WASHINGTON (Reuters) - US Senate Republican leader Mitch McConnell said on Sunday that President Barack Obama
was on the verge of making a "very bad deal" on Iran's nuclear program and made clear that Congress will weigh in on any agreement.
"Apparently the administration is on the cusp of entering into a very bad deal with one of the worst regimes in the world that would allow them to continue to have their nuclear infrastructure," McConnell said on CNN's "State of the Union" program. "We're alarmed about it."
US Secretary of State John Kerry was resuming negotiations with the Iranians in Lausanne, Switzerland, on Sunday with the goal of reaching a framework agreement by the end of March. Kerry said on Saturday he hoped "in the next days" it would be possible to reach an interim deal.
As negotiations intensified this month, opposition to the agreement in the works erupted in the US Congress. An open letter sent last week to Iran's leaders from 47 Republicans in the 100-member Senate warned that any nuclear deal reached with Obama may be undone after he leaves office in 2017.
The letter was denounced by the White House and the State Department as interference into international negotiations.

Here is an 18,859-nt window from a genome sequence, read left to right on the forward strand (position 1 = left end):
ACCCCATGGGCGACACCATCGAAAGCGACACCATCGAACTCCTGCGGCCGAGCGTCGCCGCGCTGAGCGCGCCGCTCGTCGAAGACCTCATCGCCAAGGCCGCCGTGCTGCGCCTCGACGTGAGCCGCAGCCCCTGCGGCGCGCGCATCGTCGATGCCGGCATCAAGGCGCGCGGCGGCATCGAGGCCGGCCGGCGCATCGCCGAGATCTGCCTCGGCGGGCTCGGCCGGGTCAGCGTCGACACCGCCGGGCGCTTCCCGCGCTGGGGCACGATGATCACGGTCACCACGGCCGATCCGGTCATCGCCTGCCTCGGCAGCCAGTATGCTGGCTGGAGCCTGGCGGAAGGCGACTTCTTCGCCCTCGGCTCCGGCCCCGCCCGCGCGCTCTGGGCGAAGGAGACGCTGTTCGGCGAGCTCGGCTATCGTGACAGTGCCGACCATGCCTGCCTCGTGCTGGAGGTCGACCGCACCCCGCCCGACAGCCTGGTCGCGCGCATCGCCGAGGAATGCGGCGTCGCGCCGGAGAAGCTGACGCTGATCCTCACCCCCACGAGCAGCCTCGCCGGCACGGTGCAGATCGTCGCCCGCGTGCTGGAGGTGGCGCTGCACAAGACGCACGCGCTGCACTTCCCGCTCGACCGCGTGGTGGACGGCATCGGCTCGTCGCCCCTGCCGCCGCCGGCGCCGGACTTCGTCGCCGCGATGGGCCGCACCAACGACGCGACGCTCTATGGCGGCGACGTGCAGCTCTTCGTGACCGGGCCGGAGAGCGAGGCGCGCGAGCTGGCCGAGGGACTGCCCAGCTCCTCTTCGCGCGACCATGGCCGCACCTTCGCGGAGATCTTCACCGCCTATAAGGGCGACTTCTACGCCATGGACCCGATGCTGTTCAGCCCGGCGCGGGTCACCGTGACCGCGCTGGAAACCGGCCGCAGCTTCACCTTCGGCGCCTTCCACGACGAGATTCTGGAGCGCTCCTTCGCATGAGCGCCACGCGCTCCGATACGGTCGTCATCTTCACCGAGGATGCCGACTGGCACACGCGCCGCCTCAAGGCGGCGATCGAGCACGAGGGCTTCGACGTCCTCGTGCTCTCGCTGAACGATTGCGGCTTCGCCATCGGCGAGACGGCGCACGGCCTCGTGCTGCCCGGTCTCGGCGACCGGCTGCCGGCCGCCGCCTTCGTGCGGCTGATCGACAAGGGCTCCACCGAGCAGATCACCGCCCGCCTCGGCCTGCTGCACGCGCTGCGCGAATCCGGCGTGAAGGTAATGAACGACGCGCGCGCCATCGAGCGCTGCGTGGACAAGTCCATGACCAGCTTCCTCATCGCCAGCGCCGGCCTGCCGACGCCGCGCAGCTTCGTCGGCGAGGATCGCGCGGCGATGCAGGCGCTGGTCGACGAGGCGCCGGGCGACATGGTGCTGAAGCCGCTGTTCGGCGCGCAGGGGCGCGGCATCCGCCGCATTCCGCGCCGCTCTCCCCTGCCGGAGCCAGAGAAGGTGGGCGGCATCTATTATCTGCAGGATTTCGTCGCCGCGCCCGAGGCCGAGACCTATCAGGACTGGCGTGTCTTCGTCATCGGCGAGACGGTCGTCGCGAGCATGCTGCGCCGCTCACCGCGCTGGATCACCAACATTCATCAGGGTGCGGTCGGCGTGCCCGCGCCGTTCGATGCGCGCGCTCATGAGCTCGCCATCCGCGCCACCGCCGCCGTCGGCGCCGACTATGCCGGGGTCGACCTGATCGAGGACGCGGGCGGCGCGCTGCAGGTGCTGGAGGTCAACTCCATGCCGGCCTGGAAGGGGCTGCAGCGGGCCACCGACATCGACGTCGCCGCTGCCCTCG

On Saturday, the White House warned Republican senators that proposed legislation requiring Congress to approve any accord reached with Iran over its nuclear capabilities could have a "profoundly negative impact" on negotiations.
Obama has said he would veto such a measure, which also has support from some of his fellow Democrats.
"I have supported the negotiations to this point but any deal that touches upon the congressional statutory sanctions is going to get a review of Congress," said Senator Tim Kaine of Virginia, a Democratic co-sponsor of the proposed legislation.
"The only question is, are you going to have a constructive deliberate bipartisan process, or are you going be rushed and partisan?" Kaine said on NBC's "Meet the Press."
If no Iran
nuclear deal is reached, McConnell said, lawmakers will consider a separate bill to ratchet up sanctions against Tehran.
Senator Tom Cotton, the freshman senator who organized the Republicans' letter on Iran, said his intent was to send a clear message to Iranian leaders that Congress has a say in the nuclear issue.
"If they bluff this week, call their bluff," he said on CBS "Face the Nation" about the Iranians. "The Congress stands ready to impose much more severe sanctions."